March 23, 2021
Valuable Bio-alternative to multi-sites at T0
Two years of Green Horizon agronomy-trialling have highlighted a valuable biological T0 alternative to multi-site fungicides in the annual battle against Septoria, paving the way for the increasingly broad use of bio-controls in mainstream wheat disease management.
Already fully registered in the UK as a ‘plant defence natural stimulator for the control of a range of diseases in winter wheat’, the brown algae-derived elicitor, Iodus (laminarin) has been shown to reinforce cell walls and stimulate the production of fungal toxins and pathogenesis-related (PR) proteins to arrest the movement of Septoria tritici and mildew, in particular.
“A little like vaccination in animals, Iodus acts systemically to switch on plant defences,” notes Agrii head of technical, Clare Bend. “It sensitises new as well existing growth to respond more rapidly to attack, making it a very useful option for early season disease management.
“In recent years we’ve tested almost 150 biological products in small plot trials with a success rate of just 15%. Amongst these, Iodus stands out for giving repeatable reductions in Septoria infections and useful wheat yield benefits.
“Dose-response work from SRUC shows an optimal application rate of 0.75 l/ha giving the same level of Septoria tritici control as a folpet at its standard 1 l/ha rate.
“As part of a T0 programme in our 2018 trials, this rate of Iodus delivered the same 0.5t/ha response as 1 l/ha of chlorothalonil. And across 27 of our own T0 trials and those of other independent organisations in 2019 and 2020 it gave an average yield benefit of 0.3t/ha (Figure) – almost identical to the 10-year average T0 response we see in our Septoria control work.”
These results leave Clare Bend and her technical team confident that the bio-fungicide could help fill the early-season gap left by the withdrawal of chlorothalonil, helping to take the pressure-off Septoria actives through the most robust protective and anti-resistance strategies.
Watch for Rust
While it clearly has a place in Septoria control, they warn that the jury remains firmly out as far as rusts are concerned, making a rust-active partner essential for many at T0. All the more so with the much greater yield impact rusts can have; the particular susceptibility of so many of today’s varieties; the greater risk yellow rust represents for later drillings; and, the extent of rust infections evident across the east of the country this season.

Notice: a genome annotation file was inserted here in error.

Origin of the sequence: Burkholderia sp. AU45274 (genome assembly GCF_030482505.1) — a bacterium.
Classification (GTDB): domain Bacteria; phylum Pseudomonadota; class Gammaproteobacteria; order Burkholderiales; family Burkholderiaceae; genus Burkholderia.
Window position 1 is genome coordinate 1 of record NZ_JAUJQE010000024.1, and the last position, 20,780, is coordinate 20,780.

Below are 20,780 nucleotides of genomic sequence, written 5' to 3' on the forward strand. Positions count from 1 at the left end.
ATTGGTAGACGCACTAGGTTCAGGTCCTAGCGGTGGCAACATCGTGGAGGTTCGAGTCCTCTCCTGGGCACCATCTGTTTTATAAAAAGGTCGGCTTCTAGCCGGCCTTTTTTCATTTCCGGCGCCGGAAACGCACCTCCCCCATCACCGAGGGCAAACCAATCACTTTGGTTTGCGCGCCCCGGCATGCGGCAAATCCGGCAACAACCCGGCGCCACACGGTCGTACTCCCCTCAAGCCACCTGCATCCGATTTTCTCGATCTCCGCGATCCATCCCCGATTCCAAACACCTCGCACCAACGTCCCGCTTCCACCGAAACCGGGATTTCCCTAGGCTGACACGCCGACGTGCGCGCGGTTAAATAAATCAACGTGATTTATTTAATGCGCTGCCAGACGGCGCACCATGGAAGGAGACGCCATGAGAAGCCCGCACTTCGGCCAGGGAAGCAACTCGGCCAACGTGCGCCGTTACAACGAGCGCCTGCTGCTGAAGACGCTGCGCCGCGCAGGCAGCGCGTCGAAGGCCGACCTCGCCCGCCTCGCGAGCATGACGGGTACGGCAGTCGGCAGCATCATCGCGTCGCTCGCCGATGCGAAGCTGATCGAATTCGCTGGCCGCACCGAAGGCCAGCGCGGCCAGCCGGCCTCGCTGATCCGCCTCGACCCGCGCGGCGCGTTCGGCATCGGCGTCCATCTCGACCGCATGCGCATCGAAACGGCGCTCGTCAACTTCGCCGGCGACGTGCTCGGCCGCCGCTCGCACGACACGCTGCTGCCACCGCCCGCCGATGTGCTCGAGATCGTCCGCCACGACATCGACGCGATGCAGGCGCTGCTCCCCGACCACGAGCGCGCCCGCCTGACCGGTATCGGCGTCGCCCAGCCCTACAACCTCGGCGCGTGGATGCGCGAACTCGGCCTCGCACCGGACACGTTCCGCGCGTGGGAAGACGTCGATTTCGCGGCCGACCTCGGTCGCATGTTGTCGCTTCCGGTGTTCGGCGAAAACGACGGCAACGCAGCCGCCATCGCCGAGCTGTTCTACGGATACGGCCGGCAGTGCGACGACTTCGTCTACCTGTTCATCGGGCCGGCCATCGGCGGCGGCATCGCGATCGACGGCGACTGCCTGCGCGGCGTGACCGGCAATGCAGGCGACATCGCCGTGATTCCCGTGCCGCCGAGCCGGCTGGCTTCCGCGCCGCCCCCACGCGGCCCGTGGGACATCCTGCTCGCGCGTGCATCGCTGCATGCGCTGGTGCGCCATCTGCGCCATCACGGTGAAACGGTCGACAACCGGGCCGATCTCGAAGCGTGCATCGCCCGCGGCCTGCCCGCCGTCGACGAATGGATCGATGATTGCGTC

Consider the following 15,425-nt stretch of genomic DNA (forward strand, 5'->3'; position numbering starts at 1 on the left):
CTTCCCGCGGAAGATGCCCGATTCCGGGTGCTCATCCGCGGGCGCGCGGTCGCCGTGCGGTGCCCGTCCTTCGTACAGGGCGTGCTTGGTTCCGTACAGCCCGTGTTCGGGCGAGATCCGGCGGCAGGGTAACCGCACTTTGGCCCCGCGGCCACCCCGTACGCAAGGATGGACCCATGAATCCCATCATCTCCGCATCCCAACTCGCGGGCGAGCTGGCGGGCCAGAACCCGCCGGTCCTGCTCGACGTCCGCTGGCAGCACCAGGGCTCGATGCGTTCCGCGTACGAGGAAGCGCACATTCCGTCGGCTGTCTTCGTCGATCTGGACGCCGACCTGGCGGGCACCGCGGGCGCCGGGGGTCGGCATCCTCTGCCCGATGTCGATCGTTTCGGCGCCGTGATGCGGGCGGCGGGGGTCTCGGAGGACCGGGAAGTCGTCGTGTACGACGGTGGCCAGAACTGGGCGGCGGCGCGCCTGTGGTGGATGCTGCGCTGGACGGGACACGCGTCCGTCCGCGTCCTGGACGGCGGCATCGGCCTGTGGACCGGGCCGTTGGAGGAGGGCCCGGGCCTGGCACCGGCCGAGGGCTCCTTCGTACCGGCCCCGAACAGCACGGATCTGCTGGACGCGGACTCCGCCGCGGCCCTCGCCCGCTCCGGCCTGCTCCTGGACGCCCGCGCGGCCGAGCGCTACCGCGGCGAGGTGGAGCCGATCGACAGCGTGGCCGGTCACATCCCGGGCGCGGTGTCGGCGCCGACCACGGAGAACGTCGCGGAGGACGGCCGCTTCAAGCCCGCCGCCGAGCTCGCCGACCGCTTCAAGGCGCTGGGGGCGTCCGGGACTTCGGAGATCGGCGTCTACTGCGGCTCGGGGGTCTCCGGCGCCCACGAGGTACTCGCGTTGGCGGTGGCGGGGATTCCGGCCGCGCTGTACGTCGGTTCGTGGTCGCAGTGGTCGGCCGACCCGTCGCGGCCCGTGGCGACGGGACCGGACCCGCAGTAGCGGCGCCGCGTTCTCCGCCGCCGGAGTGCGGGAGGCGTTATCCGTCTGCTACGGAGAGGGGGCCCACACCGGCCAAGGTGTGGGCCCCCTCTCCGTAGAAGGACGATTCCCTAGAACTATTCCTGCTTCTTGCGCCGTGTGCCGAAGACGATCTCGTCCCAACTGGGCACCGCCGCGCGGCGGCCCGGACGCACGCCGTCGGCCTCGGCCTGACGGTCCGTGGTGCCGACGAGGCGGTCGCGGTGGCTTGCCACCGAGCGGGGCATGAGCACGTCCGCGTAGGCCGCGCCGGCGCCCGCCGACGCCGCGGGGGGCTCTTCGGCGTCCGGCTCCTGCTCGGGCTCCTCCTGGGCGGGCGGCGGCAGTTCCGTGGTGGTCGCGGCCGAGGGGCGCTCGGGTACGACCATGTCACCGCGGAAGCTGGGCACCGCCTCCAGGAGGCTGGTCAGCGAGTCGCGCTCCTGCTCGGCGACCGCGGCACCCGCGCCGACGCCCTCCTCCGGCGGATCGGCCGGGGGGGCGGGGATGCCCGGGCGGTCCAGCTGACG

“With so much more interest and investment, biologicals are really coming of age,” points out Ms Bend. “As well as protecting, enhancing or safening conventional chemistry, we see them being valuable in helping to offset the loss of actives and increasing restrictions on where and when they can be used. They should also help us in limiting the use of conventional chemistry, coping with increasing climatic uncertainties and minimising residues.
“Well-planned prevention with all the tools at our disposal is so much better than cure with diseases like Septoria and rusts, reducing the amount of chemistry needed and the growing risk of infections getting out of control. However, for the most consistent results bio-solutions, in particular, need to be employed in the right place at the right time and with the right partners as part of well-researched programmes. That is, after all, what IPM is all about.
“With its latest label timing of before GS31, Iodus fits the T0 slot perfectly,” she says.
“For Septoria we see it as an especially valuable alternative to folpet where pressure from the disease isn’t excessive – either with resistant varieties and later drilling in high Septoria risk areas, or with more susceptible varieties drilled in lower risk, dryer regions.
“Where Septoria risks are higher and wherever yellow rust is a risk, though, Iodus needs to be used alongside a good azole or azole/strobilurin mix. Post-epoxiconazole, we’ve been finding bromuconazole/tebuconazole co-formulations really good in Septoria-led situations. While not as strong on Septoria, the combination of cyproconazole and azoxystrobin is proving particularly powerful on the yellow rust front.
“Like Iodus, these azole options have a slightly different cross-resistance profile to either epoxiconazole or prothioconazole and fitting well as a precursor to our T1 preferences and maintaining our long-established anti-resistance strategy of mixed azole use.”